Over the past 40 years, Shenzhen has seen immense economic growth and social development. Every bit of it reflects the historic course of China’s Reform and Opening-Up to the world. We got to learn about Shenzhen and its history during our visit to the Shenzhen Museum.
Since elevation from ordinary city to SEZ status, Shenzhen has become the largest migrant city in China. Not only has it witnessed major immigration from other China provinces, but also from foreign countries like Indonesia, making Shenzhen a colourful and diverse city.
We visited several places in Shenzhen, representing considerable diversity such Windows of the World, Dutch Floral Town, Hakka Town, and Splendid China – Folk Cultural Village.
The world’s largest and most comprehensive miniature park — Splendid China – Folk Culture Village — boasts nearly 100 famous tourist attractions such as historical relics, natural landscapes, folk houses and other significant landmarks.
Visit to Hytera
Our visit ended with a courtesy visit to Hytera Communication Corp Ltd, a China-based leading global professional mobile radio (PMR) solutions provider, dedicated to supplying customised and complete professional communications solutions.
Set up in 1993, its innovations cover public security, utility, transportation, enterprise and businesses with goals to improve organisational efficiency and make the world safer.
Hytera responds to market requirements through its research and development (R&D) centres within and outside China, including Shenzhen, Harbin, Nanjing, Hebi and Dongguan Songshan Lake, as well as Bart Meade (Germany), Cambridge (UK), Zaragoza (Spain), Vancouver (Canada) and Toronto (Canada).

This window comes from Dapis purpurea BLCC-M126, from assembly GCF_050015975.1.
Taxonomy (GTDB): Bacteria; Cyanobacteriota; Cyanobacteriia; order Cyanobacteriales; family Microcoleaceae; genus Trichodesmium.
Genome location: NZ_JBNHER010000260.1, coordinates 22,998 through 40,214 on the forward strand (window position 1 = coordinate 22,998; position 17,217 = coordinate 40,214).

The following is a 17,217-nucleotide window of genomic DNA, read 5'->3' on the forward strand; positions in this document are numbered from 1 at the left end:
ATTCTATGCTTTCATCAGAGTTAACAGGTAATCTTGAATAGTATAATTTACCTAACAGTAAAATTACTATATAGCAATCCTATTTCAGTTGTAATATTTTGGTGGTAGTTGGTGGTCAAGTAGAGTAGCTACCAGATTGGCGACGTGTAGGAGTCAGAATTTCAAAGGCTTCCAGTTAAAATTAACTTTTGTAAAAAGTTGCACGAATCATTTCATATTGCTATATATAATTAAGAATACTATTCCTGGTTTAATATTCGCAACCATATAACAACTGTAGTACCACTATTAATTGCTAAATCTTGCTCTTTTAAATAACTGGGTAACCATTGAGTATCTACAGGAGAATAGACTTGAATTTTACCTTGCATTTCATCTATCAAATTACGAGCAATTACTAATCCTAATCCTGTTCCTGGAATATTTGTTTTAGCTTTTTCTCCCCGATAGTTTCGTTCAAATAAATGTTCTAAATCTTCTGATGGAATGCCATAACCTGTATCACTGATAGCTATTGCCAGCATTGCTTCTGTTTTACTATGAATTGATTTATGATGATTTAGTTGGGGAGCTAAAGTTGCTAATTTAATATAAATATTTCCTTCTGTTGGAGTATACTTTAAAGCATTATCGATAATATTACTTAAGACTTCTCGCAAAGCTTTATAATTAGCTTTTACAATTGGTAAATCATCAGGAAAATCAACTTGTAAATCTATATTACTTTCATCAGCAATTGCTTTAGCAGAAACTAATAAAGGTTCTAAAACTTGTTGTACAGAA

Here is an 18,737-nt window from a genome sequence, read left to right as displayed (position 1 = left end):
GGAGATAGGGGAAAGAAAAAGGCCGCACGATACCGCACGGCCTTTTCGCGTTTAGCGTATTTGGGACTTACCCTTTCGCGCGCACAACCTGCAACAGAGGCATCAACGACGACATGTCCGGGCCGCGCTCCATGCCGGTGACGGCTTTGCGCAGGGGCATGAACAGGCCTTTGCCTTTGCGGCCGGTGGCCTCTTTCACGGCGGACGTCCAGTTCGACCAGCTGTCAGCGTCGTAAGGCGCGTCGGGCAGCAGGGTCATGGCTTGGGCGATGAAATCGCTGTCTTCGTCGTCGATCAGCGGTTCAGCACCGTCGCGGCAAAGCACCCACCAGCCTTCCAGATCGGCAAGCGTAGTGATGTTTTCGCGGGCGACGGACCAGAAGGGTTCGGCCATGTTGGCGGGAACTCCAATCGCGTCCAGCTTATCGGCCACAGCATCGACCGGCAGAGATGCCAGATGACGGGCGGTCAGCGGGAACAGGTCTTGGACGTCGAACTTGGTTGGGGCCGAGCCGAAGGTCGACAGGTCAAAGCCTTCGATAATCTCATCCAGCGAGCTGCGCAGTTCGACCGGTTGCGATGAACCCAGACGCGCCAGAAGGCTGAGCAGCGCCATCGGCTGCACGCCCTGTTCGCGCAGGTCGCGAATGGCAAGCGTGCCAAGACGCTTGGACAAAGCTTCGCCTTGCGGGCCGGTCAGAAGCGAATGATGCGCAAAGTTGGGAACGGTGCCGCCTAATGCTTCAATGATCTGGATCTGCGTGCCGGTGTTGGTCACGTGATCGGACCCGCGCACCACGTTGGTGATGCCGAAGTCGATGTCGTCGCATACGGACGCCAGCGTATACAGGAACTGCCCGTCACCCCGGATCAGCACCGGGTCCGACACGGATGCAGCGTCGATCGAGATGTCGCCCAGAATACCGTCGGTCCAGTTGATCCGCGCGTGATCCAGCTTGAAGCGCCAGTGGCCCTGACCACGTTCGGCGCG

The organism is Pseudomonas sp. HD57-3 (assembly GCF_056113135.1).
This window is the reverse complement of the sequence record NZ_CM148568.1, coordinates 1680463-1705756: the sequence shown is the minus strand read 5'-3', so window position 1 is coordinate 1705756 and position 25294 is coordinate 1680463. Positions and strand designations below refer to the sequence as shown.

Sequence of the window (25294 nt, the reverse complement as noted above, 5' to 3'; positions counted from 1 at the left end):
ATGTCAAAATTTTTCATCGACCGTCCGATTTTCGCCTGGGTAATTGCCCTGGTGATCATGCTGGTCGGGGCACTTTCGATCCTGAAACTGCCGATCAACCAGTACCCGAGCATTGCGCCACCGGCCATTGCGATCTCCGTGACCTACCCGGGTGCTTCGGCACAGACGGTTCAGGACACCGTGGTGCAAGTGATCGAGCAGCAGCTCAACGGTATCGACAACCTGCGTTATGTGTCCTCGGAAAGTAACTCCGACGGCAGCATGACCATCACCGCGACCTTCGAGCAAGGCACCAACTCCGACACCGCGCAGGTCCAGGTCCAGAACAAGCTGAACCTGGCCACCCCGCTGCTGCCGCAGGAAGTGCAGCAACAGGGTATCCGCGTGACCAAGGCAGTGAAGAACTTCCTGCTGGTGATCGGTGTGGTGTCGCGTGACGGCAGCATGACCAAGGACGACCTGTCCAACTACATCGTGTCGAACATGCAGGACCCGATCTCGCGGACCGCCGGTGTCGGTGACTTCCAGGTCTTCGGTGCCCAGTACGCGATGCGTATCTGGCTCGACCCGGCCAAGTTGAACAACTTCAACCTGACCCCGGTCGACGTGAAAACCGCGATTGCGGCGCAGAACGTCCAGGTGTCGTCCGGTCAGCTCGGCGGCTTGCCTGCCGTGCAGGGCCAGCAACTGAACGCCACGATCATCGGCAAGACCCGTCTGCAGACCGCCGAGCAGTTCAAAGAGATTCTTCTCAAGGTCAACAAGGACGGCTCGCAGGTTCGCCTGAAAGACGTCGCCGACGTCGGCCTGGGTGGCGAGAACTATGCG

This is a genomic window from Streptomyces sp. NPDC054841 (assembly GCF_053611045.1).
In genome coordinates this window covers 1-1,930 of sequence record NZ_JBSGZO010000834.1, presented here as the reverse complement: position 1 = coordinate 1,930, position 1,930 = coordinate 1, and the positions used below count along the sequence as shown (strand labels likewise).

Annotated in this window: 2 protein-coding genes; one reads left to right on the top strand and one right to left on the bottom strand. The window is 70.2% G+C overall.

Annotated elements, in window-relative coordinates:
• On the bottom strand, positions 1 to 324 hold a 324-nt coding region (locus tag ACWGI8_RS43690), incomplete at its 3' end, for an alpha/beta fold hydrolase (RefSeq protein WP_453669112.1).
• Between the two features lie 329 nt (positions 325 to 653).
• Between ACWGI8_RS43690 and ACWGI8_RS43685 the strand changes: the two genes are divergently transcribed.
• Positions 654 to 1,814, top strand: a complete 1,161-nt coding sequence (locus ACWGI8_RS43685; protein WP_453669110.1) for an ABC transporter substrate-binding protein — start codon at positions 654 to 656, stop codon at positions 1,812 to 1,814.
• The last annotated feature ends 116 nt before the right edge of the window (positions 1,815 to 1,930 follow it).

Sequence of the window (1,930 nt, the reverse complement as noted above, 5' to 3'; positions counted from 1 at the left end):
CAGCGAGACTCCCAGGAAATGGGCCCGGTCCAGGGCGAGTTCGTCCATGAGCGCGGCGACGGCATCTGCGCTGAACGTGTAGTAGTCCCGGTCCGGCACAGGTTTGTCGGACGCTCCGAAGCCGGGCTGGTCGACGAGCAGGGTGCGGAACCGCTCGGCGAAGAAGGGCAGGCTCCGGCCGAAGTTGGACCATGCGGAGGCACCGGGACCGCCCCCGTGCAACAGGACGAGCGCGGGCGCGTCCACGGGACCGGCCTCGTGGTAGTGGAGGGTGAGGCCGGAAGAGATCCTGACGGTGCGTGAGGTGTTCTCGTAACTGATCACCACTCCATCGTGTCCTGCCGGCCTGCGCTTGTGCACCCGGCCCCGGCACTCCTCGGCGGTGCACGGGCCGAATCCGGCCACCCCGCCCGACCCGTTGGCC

As the biggest supplier of PMR products in China, Hytera specialises in Terrestrial Trunked Radio (TETRA), Digital mobile radio (DMR), Police Digital Trunking (PDT) and Long Term Evolution (LTE) technologies.
Its deputy general manager, Wilson Hu shared that the company strove to create a safer and smarter city with its innovative products to provide effective communication.
“The PMR community has a long history of providing secure and reliable services. The Chinese government is taking safety issues very seriously, thus, we’re striving to provide only the best products and reliable network to protect both the government and the people,” he said.
Guangzhou and Shenzhen, both in Guangdong Province, are first-tier cities with public transportation and well-planned infrastructures that provide conveniences for tourists to explore at their own pace.
Backpackers can take their time, planning routes to places of interests. The weather may be warmer than the other provinces all year long but rest assured, these cities are worth visiting.